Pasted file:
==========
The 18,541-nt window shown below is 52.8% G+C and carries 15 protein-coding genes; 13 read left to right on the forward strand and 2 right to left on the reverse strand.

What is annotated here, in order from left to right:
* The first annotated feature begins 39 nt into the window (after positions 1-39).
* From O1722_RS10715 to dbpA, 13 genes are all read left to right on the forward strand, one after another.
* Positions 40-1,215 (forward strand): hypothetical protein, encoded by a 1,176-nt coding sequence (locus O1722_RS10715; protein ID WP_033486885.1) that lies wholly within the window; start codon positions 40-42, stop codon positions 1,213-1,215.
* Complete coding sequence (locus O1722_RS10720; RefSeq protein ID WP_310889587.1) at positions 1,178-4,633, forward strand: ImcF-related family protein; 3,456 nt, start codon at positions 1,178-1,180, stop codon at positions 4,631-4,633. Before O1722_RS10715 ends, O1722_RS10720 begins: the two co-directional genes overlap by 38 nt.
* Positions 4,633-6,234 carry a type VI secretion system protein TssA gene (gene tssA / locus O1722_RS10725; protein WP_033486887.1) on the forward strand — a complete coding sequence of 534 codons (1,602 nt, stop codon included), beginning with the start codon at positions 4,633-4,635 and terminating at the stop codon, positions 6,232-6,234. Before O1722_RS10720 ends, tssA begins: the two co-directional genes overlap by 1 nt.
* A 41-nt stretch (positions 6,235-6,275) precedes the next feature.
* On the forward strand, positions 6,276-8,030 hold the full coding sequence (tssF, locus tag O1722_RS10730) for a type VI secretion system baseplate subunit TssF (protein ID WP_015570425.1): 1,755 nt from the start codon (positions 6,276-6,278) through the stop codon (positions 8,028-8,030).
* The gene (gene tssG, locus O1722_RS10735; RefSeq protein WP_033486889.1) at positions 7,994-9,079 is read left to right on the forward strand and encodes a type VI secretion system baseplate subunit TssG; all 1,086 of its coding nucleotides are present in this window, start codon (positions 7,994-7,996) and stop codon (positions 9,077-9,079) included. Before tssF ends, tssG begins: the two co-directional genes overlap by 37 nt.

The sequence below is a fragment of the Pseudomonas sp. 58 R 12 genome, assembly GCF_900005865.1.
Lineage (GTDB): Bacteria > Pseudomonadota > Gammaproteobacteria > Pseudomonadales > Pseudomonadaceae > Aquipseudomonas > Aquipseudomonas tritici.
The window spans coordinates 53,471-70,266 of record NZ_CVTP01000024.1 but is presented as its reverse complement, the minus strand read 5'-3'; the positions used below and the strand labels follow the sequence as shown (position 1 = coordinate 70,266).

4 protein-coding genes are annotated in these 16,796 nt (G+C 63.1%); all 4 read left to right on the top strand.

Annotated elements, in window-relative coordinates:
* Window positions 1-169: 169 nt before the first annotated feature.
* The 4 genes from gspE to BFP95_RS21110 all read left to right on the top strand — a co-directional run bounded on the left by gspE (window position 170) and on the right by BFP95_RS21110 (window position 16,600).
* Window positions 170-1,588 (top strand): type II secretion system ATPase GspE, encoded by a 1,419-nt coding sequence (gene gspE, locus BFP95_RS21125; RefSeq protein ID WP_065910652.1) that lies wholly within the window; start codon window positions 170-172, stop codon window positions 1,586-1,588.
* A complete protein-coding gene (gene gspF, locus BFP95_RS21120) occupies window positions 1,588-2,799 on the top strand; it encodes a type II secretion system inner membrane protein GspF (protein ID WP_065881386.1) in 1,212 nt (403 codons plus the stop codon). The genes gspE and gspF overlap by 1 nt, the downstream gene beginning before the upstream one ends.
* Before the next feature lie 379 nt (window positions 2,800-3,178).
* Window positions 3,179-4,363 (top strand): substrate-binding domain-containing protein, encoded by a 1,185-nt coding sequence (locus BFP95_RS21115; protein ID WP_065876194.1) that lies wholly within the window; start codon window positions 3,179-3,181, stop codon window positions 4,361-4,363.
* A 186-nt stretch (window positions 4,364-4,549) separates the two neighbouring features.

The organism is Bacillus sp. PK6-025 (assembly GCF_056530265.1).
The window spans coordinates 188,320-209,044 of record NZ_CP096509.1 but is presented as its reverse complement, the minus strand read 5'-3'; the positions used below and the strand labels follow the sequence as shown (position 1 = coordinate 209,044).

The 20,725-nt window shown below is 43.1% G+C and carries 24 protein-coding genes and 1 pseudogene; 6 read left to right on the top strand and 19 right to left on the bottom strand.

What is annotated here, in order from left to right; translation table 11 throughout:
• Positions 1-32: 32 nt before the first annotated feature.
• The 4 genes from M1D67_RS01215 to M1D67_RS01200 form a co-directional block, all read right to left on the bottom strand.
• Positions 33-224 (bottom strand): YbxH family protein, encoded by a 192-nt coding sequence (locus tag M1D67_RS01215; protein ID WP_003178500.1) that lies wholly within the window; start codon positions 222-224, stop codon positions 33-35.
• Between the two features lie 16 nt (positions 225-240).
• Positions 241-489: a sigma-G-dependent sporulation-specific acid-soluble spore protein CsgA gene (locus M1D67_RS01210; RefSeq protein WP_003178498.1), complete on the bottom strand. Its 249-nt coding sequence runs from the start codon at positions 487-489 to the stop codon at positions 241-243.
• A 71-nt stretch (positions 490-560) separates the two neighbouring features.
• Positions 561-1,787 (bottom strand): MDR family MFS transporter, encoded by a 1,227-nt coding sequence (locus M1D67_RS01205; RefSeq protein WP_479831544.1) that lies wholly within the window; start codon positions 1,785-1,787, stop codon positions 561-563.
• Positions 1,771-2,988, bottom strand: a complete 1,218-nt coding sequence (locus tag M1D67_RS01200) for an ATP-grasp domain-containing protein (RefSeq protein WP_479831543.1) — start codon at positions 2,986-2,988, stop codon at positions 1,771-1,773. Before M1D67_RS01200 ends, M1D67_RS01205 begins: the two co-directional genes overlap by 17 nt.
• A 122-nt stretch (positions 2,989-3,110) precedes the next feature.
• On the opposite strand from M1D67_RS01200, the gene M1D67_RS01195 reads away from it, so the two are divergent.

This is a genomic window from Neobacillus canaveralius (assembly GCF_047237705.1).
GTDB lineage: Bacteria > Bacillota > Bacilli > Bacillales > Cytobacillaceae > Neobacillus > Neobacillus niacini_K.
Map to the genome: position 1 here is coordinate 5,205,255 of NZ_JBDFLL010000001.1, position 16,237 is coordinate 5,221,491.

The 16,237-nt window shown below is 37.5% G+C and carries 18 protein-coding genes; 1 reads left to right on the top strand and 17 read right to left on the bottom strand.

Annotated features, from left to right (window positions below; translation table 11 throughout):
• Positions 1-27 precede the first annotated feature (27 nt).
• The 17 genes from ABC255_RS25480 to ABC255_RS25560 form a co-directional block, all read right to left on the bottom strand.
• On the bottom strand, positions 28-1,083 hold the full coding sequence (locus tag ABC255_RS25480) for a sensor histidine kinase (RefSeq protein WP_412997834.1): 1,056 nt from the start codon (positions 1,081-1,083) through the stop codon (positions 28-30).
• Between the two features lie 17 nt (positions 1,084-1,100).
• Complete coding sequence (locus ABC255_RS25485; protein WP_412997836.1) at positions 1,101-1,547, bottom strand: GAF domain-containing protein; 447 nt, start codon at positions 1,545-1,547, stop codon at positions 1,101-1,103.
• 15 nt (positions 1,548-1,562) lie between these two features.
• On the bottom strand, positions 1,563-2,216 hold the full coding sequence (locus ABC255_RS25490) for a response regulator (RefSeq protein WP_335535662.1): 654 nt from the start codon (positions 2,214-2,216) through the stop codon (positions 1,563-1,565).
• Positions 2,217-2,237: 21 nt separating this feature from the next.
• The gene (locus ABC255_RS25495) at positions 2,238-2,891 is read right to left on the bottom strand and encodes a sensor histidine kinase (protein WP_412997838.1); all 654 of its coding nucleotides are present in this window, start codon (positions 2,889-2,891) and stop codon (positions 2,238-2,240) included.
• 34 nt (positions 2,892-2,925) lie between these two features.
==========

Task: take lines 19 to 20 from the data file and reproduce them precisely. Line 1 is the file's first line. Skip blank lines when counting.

* A complete protein-coding gene (gene gspF, locus BFP95_RS21120) occupies window positions 1,588-2,799 on the top strand; it encodes a type II secretion system inner membrane protein GspF (protein ID WP_065881386.1) in 1,212 nt (403 codons plus the stop codon). The genes gspE and gspF overlap by 1 nt, the downstream gene beginning before the upstream one ends.
* Before the next feature lie 379 nt (window positions 2,800-3,178).